[Exit. Lady R. What a passion the gentleman is in ! ha, ha! I promise him I'll not give up my judgment.

Re-enter Sir Charles. Sir G. My Lady Racketlook ye, Ma'am once more, out of pure good-nature

Lady R. Sir, I am convinced of your good-nature.

Sir G. That, and that only, prevails with me to tell you, the club was the play.

Lady R. Well, be it for I have no objection.

Sir. G. 'Tis the clearest point in the worldowe were cine, and

Lady R. And, for that very reason, you know the club was the best in the house.

Sir C. There's no such thing as talking to your You're a base woman-I'll part

for ever--your may live here with your father, and admire liis fantastical evergreens till you grow as fantastical yourself-l'Il fer out for London this inftant- - Stops at the door.] The club was not the best in the house.

Lady R. How calm you are ! Well I'll go will you come!-You had better- -Poor Sir Charles !

[Looks and laughs, then exit. Sir G. That ease is provoking. [Croffes to the opposite door where Me, went out.]—I tell you the diamond was not the play; and here I take my final leave of you[Walks back.as fast as he can.] I am resolved upon it ; and I know the club was not the best in the house..

from you

to

bed:

[blocks in formation]

VIII. Brutus and Cafius. Gaf. THAT you have wrong’dme, doth appear in this:

You have condemn'd and noted Lucius Pella For taking bribes here of the Sardians ; Wherein my let:er (praying on his fide Becaule I knew the man) was slighted of.

Bru. You wrong'd yourself to write in such a cafe.

Caf. In such a time as this, it is not meet
That every nice offence should bear its comment.

Bru. Yet let me tell you, Caffius, you yourself
Are much condemn'd to have an itching palm
To sell and mart your offices for gold
To undefervers.

Caf. I an itching palm !
You know that you are Brutus that speak this,
Or, by the gods, this fpeech were else your last.

Brú. The name of Caffius honours this corruption, And chastisement doth therefore hide its head.

Caf. Chaftisement !

Bru. Remember March, the Ides of Marchremember.
Did not great Julius bleed for justice fake?
What ! shall one of us,
That struck the foremost man of all this world,
But for supporting robbers ; shall we now
Contaminate our fingers with bafe bribes ?
And sell the mighty space of our large honours
For so much tralh as may be grasped thus ?-
I had rather be a dog and bay the moon,
Than such a Roman.

Gaf. Brutus bay not me :
I'll not endure it. You' forget yourself,
To hedge me in: I am a soldier
Older in practice, abler than yourself,
To make conditions.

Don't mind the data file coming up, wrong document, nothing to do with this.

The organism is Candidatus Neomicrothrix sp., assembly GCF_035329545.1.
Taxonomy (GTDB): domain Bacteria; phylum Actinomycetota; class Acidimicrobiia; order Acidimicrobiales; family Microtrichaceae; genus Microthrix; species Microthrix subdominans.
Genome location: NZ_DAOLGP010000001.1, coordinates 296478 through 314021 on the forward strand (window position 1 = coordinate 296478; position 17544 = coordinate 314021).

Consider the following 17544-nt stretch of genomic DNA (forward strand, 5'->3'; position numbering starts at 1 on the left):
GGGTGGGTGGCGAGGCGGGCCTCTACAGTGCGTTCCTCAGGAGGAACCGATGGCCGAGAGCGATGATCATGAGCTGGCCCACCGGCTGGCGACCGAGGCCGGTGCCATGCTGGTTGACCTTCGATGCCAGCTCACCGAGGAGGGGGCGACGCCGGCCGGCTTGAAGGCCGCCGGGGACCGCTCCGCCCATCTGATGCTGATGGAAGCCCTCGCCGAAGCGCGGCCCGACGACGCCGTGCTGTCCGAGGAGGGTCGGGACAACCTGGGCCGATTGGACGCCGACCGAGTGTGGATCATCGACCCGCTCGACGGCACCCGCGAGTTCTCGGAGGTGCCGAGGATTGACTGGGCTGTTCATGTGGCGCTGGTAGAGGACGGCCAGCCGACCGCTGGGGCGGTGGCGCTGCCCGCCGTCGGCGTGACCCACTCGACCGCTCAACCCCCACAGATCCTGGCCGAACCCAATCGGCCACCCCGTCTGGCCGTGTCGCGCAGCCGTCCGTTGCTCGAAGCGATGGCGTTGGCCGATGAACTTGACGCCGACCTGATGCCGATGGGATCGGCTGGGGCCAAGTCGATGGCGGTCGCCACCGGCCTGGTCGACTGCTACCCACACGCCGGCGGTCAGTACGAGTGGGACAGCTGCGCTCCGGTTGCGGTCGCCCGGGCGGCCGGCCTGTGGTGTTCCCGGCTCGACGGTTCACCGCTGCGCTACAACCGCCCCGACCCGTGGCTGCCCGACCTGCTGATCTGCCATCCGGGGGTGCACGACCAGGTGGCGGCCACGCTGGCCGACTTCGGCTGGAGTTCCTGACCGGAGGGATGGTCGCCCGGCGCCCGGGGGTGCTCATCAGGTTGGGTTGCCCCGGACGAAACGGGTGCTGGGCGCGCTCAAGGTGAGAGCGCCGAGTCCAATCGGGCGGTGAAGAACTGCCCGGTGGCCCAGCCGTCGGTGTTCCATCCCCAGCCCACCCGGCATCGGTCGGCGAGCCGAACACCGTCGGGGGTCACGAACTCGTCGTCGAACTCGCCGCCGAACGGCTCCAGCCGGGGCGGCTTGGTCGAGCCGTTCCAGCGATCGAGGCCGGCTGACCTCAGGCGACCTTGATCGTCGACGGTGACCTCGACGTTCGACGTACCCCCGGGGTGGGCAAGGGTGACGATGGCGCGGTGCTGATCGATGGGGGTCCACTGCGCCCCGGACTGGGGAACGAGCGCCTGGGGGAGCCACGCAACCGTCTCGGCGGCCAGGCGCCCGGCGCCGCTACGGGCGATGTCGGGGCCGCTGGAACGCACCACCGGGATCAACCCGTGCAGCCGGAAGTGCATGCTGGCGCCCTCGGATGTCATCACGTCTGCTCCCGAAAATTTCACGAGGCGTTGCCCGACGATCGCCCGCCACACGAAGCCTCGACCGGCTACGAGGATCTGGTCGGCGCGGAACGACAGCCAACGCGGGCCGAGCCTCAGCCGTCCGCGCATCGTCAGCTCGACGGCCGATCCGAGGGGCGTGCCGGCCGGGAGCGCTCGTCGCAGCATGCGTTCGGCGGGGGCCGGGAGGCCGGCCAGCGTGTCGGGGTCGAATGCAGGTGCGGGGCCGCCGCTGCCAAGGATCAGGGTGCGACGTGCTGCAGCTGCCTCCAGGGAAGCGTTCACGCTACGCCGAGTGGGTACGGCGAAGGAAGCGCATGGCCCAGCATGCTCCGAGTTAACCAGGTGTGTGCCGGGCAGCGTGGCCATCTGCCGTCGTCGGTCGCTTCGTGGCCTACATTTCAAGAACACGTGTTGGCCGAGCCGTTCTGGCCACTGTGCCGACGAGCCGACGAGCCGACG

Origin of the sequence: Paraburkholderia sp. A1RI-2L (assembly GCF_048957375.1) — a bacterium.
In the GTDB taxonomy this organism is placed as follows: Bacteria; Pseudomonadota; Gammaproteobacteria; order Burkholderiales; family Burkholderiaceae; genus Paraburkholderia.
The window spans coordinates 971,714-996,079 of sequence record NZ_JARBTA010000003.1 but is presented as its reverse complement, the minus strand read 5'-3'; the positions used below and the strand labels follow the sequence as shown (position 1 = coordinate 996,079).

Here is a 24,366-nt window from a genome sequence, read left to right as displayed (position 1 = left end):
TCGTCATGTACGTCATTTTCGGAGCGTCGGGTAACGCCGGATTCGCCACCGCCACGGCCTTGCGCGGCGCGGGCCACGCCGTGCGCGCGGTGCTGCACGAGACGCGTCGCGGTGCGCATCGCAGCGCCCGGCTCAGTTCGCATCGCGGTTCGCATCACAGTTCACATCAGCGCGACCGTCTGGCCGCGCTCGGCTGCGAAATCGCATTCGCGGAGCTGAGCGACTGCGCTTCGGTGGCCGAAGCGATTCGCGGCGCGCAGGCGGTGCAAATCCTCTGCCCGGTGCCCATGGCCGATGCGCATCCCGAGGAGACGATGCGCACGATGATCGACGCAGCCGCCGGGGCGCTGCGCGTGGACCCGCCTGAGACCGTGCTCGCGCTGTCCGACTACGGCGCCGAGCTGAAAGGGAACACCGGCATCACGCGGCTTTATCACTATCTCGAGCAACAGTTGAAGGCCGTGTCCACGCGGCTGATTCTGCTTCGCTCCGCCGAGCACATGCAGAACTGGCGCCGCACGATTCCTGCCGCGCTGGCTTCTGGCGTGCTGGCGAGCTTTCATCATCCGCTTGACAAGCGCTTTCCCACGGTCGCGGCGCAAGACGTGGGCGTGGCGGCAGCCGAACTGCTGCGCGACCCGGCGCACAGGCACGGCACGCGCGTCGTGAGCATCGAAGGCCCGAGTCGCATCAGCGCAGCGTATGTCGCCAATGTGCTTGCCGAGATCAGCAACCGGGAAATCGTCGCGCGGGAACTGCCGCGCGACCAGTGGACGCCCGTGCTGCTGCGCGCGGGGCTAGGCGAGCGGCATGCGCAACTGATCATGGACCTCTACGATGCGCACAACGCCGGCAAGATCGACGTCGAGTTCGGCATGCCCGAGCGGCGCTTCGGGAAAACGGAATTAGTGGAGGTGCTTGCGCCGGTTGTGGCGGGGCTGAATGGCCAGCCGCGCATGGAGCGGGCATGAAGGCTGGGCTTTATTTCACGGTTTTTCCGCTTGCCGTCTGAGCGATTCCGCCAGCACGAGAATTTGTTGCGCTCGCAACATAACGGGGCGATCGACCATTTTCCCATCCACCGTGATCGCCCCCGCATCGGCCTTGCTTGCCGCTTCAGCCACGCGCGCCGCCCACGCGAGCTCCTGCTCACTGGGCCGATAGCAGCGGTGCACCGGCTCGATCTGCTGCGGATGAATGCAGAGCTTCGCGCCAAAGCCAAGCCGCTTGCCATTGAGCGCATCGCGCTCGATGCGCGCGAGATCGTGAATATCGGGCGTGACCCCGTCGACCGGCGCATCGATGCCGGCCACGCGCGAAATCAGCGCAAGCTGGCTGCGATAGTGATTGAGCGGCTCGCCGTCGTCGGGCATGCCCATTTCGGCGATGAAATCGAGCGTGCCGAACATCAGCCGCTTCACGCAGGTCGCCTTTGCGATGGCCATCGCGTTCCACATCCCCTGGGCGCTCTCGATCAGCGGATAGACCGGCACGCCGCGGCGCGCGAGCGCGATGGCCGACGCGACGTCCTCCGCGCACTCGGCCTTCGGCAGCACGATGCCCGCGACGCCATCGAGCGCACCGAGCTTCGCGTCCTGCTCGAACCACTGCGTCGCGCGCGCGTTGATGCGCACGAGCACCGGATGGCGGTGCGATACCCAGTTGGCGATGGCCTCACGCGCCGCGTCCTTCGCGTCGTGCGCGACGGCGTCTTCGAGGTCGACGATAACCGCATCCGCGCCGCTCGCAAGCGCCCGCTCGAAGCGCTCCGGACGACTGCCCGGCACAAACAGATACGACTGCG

Bru. Go to ; you are not Caffius.
Caf. I am.
Bru. I say, you are not.

Caf. Urge me no more; I shall forget myself:
Have mind upon your health : tempt me no farther.

Bru. Away, slight man !
Gaf. Is't poffible ?

Br#

Brm. Hear me, for I will speak.
Must I give way and room to your rash choler?
Shall I be frighted when a madman ftares ?

Gaf. Must I endure all this !
Bru. All this ! ay, more.

Fret till your proud heart
break:
Go, show your slaves how choleric you are,
And make your bondmen tremble. Muft i budge?
Must Hobserve you ? mult I stand and crouch
Under your testy humour ?
You Thall digeft the venom of your spleen,
Though it do split you : for, from this day forthi,
I'll ule you for my mirth, yea, for my laughter,
When you are walpith.

Caf. Is it come to this?

Bru. You say, you are a better foldier :
Let it appear so ; make your vaunting true,
And it shall please me well. For mine own part,
I shall be glad to learn of noble men.

Caf. You wrong me everyway-you wrong me,Brutus:
I said an elder foldier, not a better.
Did I say better?

Bru. If you did I care not.
Caf. When Cæfar liv'd, he durst not thus have mov'd-

me,
Bru. Peace, peace; you durst not so have tempted him.
Gal. I durit not!
Bru. No.
Caf. What! durft not tempt him?
Brø. For

you

durft not.
Gas. Do not presume too much upon my love ;
1
may

do that I shall be sorry for.
Bru. You have done that you should be sorry for.
There is no terrour, Cassius, in your threats ;
For I am armid so strong in honefty,
That they pass by me as the idle wind
Which I respect not.

I did send to you
For certain sums of gold, which you denied me;
For I can raise no money by vile means :
I had rather coin my heart,
And drop my blood for drachmas, than to wring
From the hard hands of peasants their vile trash,

your life

By